FTC Wants Some Loot

Advertising Law

Loot boxes are the subject of an upcoming Federal Trade Commission (FTC) workshop, with stakeholders encouraged to take part in the discussion of the controversial in-game rewards gaining popularity in online games.

Purchased with real or virtual currency, loot boxes contain a random assortment of virtual “loot” to assist a player in advancing in the game. They also provide a significant income stream for game developers and have been the subject of recent criticism.

Last year, researchers at York St John University and the University of York released a study raising concerns about the impact of loot boxes on gamers, suggesting that regulation may be necessary given the findings that connected “problem gaming” habits and loot boxes.

In a recent lawsuit, a father accused Fortnite of employing manipulative techniques to push minors, like his son, into paying real-world money for loot boxes that turned out to be worthless.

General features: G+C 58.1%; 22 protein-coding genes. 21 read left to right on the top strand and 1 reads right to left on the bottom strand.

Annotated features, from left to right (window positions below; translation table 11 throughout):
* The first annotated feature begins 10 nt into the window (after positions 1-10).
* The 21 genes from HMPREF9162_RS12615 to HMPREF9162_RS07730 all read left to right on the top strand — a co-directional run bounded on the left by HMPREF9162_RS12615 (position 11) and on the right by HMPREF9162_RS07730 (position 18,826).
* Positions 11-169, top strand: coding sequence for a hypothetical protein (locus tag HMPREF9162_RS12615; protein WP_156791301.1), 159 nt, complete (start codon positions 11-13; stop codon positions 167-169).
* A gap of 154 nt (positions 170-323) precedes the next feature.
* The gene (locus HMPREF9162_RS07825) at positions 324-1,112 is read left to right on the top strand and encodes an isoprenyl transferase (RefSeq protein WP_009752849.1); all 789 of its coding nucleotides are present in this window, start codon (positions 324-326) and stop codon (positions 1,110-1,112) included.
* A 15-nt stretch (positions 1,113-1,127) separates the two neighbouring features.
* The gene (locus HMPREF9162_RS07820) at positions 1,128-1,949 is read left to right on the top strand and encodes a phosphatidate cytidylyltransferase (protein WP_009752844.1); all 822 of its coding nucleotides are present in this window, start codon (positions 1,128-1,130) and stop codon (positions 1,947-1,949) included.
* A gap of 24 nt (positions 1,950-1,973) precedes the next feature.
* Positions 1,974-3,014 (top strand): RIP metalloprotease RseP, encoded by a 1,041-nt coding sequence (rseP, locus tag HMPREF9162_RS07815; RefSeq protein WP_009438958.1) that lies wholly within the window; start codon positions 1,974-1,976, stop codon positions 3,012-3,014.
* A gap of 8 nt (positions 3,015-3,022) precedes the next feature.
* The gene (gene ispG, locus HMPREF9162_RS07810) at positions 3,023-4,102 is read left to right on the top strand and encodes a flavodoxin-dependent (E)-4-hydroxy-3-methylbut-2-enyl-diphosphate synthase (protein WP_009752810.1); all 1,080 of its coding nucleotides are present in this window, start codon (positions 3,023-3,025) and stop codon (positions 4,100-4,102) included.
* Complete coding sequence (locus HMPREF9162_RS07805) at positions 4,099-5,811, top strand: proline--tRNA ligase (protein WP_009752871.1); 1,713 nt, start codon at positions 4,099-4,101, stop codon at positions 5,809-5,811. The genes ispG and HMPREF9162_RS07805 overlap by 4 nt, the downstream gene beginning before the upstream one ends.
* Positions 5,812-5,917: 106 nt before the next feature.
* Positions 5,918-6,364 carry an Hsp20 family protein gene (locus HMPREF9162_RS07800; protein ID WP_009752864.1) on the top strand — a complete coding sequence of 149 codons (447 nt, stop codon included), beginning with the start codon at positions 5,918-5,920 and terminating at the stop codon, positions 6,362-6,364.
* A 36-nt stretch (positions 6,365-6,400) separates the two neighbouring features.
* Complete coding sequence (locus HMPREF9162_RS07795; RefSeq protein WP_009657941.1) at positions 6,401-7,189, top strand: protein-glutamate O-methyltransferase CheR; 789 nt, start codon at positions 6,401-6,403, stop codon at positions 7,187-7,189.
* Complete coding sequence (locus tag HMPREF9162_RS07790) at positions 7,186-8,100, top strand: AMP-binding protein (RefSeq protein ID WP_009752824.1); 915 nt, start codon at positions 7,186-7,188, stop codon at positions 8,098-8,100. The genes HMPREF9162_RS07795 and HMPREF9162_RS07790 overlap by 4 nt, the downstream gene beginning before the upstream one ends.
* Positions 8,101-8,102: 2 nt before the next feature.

Now, the FTC has scheduled a public workshop on August 7 to examine consumer protection issues related to loot boxes. “Inside the Game: Unlocking the Consumer Issues Surrounding Loot Boxes” will gather industry representatives, consumer advocates, trade associations, academics and government officials to discuss the marketing and use of loot boxes and other in-game purchases, as well as the potential behavioral impact of these virtual rewards on young consumers, the agency said.

Topics for the workshop include the in-game transaction landscape and research examining consumer behavior (including child and adolescent behavior) in the context of video and games. Discussion will also cover digital transactions and consumer awareness and education about in-game digital transactions, such as the mechanics, marketing and financial commitments associated with loot boxes.

To read more about the upcoming workshop, click here.

Why it matters: Public suggestions for discussion topics and participants will be accepted through June 7, the FTC announced, and written comments on the issues discussed at the workshop can be submitted until October 11.



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